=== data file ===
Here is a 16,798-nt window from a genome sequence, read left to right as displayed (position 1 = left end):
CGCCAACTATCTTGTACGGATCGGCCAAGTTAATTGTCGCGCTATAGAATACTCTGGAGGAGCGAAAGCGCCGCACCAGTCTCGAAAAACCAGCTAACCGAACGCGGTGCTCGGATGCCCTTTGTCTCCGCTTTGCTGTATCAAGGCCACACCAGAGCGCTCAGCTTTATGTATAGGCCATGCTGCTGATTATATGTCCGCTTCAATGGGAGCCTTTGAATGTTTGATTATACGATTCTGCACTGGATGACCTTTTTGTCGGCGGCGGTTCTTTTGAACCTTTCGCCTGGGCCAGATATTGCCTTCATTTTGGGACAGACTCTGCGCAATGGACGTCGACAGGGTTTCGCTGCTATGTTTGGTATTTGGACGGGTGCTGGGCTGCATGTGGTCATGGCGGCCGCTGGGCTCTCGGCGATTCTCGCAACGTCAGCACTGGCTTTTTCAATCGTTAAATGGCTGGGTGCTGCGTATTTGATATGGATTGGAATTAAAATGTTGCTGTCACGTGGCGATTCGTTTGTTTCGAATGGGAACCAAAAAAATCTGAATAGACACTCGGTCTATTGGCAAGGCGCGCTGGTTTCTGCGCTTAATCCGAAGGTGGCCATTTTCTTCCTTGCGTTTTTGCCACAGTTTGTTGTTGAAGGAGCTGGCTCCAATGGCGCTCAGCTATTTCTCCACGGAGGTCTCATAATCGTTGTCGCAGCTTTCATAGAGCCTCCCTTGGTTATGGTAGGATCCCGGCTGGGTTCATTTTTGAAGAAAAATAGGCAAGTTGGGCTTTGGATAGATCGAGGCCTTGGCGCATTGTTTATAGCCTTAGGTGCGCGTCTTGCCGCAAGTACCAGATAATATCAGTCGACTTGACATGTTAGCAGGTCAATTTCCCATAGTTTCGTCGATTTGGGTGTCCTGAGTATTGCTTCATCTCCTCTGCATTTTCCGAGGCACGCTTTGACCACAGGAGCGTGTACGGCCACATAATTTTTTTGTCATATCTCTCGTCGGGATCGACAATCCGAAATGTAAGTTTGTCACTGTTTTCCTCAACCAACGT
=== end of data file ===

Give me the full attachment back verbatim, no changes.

Here is a 16,798-nt window from a genome sequence, read left to right as displayed (position 1 = left end):
CGCCAACTATCTTGTACGGATCGGCCAAGTTAATTGTCGCGCTATAGAATACTCTGGAGGAGCGAAAGCGCCGCACCAGTCTCGAAAAACCAGCTAACCGAACGCGGTGCTCGGATGCCCTTTGTCTCCGCTTTGCTGTATCAAGGCCACACCAGAGCGCTCAGCTTTATGTATAGGCCATGCTGCTGATTATATGTCCGCTTCAATGGGAGCCTTTGAATGTTTGATTATACGATTCTGCACTGGATGACCTTTTTGTCGGCGGCGGTTCTTTTGAACCTTTCGCCTGGGCCAGATATTGCCTTCATTTTGGGACAGACTCTGCGCAATGGACGTCGACAGGGTTTCGCTGCTATGTTTGGTATTTGGACGGGTGCTGGGCTGCATGTGGTCATGGCGGCCGCTGGGCTCTCGGCGATTCTCGCAACGTCAGCACTGGCTTTTTCAATCGTTAAATGGCTGGGTGCTGCGTATTTGATATGGATTGGAATTAAAATGTTGCTGTCACGTGGCGATTCGTTTGTTTCGAATGGGAACCAAAAAAATCTGAATAGACACTCGGTCTATTGGCAAGGCGCGCTGGTTTCTGCGCTTAATCCGAAGGTGGCCATTTTCTTCCTTGCGTTTTTGCCACAGTTTGTTGTTGAAGGAGCTGGCTCCAATGGCGCTCAGCTATTTCTCCACGGAGGTCTCATAATCGTTGTCGCAGCTTTCATAGAGCCTCCCTTGGTTATGGTAGGATCCCGGCTGGGTTCATTTTTGAAGAAAAATAGGCAAGTTGGGCTTTGGATAGATCGAGGCCTTGGCGCATTGTTTATAGCCTTAGGTGCGCGTCTTGCCGCAAGTACCAGATAATATCAGTCGACTTGACATGTTAGCAGGTCAATTTCCCATAGTTTCGTCGATTTGGGTGTCCTGAGTATTGCTTCATCTCCTCTGCATTTTCCGAGGCACGCTTTGACCACAGGAGCGTGTACGGCCACATAATTTTTTTGTCATATCTCTCGTCGGGATCGACAATCCGAAATGTAAGTTTGTCACTGTTTTCCTCAACCAACGT